The Summer 2019 Software Update included a much-anticipated feature which makes it easier for Virtual CRASH 4 users to position images, point arrays, and point clouds with respect to a global coordinate system. Prior to this update, users had to follow a more complex multi-step process to position data within a global coordinate system (see this post).
In this post, we’ll review the functionality of the image rectifier tool and give a proof of concept using data from a staged collision.
Vermont State Police Crash Reconstruction Team used Virtual CRASH software to produce a key demonstrative aid used to illustrate accident reconstruction analysis to the jury during a high-profile murder trial that received national attention.
It’s time for the Summer 2019 Software Update! With this update, users have more options to align point cloud data, point array data (from total stations or GPS based measuring devices), and aerial images.
With the upcoming 2019 Summer Update, Virtual CRASH 4 users will have more ways to align data in Virtual CRASH. In this post, we’ll review the ways users can align aerial imagery, points, and point clouds. With this update, users will have the following methods to import and align data…
Ever wish you could generate a 4K ultra high-res scale diagram, or extract individual frames from your animation avi file? Then this guest blog post is for you.
Spring is here, and it’s time for the 2019 Spring Software Update! Read below to learn what’s new. We bring you these updates free of charge for being part of the Virtual CRASH family!
Winter 2019 brings the polar vortex and new updates for Virtual CRASH 4. As always, Virtual CRASH updates are free! Read below to learn more.
The combination of Virtual Crash and photogrammetric software such as Pix4D has become a powerful tool in the crash reconstruction arena when used with small Unmanned Aerial Systems (sUAS), a laser scanner, or a combination of the two. For the purposes of this post, we will discuss working with large data sets collected with aerial platforms and the use of Pix4D in combination with Virtual Crash 4.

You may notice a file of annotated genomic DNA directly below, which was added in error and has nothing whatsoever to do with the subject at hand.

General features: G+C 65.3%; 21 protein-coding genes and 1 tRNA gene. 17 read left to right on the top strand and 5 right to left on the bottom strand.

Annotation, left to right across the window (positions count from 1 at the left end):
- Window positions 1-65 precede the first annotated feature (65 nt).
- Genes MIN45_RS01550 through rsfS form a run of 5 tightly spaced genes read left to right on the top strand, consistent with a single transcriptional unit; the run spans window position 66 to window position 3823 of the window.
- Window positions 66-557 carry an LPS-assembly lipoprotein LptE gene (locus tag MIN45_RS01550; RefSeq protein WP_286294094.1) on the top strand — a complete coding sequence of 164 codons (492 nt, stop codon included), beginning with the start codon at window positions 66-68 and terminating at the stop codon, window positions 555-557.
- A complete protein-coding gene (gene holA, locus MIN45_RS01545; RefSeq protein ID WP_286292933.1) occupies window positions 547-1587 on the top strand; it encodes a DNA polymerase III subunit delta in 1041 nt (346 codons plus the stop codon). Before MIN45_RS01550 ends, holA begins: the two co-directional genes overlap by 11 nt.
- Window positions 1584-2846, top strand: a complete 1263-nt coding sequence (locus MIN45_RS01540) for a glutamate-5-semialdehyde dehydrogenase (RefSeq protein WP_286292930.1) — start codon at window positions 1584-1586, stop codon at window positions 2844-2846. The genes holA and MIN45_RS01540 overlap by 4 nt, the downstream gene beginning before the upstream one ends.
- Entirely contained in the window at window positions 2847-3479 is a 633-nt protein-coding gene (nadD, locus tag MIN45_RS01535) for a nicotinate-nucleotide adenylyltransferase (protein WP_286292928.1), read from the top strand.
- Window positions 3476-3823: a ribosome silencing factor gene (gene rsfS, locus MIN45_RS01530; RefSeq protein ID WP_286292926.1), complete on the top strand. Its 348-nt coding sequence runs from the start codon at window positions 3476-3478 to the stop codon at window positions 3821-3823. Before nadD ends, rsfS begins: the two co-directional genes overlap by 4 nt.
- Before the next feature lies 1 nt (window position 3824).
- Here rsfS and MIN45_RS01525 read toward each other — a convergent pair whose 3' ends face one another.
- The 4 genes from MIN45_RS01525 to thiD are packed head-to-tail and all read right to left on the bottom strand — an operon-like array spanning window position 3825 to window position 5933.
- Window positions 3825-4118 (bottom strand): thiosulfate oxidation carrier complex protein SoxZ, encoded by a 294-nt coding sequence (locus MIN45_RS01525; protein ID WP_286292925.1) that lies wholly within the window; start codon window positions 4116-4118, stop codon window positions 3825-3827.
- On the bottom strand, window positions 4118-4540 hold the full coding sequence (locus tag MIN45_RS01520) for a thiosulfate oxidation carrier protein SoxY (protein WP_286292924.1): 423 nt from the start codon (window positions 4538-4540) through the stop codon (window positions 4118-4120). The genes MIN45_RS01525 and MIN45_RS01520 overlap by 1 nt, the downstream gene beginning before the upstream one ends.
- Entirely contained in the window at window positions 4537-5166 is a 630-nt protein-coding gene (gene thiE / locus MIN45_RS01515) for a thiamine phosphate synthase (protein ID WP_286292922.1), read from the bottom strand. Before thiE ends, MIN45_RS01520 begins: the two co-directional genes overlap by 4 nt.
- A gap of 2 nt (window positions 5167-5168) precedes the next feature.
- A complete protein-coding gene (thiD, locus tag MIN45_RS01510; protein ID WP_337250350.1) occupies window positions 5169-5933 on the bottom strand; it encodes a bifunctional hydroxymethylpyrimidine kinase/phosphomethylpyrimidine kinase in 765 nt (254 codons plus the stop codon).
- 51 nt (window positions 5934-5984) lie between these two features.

In Virtual CRASH 3 and 4, it’s possible to restrain the motion of objects by strategically using joints or the rope tool. In this post we’ll review different ways objects can be restrained, including multibodies.
Virtual CRASH allows users to easily create 3D environments within which vehicles can travel. Occasionally it’s necessary to build overpasses for simulations and animations. In this guest post, the reader is shown how to create a simple overpass using an extrusion object.
At Virtual CRASH, we love our users. As always, we’ve listened to your feedback and suggestions; we have included many of your suggestions into our new Fall 2018 Software Update. This free update includes new features, improvements to existing features, and improvements to our user interface.
Occasionally it can be useful to play videos in reverse. Visually, this can help the viewer see certain details a bit more clearly, such as a pedestrian’s head contacting the A pillar in a Virtual CRASH generated pedestrian impact animation, as the video scrubs backward and forward in time. In this guest post, the process for making merged and reverse videos is reviewed.
Choosing which codec to use when creating your Virtual CRASH animation can be an important decision when generating your visual aids. In this guest post, the pros and cons of various video codecs are reviewed.
In this post, we’ll discuss how to cover up gaps in point clouds or areas of low density. Gaps can occur either because of lack of coverage in the original point cloud dataset or because of the “remove points” feature of the Easy Surface Builder tool.
This blog post reviews the steps involved to create a Google API key.
With Virtual CRASH 4, you have the option to prescribe the exact trajectories, orientations, and speeds various objects will take as they move through the environment. The best part is, the tool is not limited to vehicles. You can animate any rigid body object, including multibody objects. In this post we’ll review how to use the path animation tool to create a walking multibody as well as a few other use cases.
Both Virtual CRASH 3 and Virtual CRASH 4 come with a number of joints which can be used to connect rigid body objects together in various ways. You can even make joints articulate. Joints can be used in a number of ways, from creating a simulation of a broken streetlamp post to simulating a rollover accident. In this blog post we review the various joint types. To access the joints, simply go to the Create > Physics menu, or use the toolbar shown below.
Importing diagrams created with IMS Map360 is easy in Virtual CRASH 4. In this post we'll show the typical workflow to export a line drawing and point cloud from IMS Map360 to Virtual CRASH 4.
In this post, we’re going to review working in forward time. Our objective in this exercise is to set up a t-bone crash using forward time evaluation.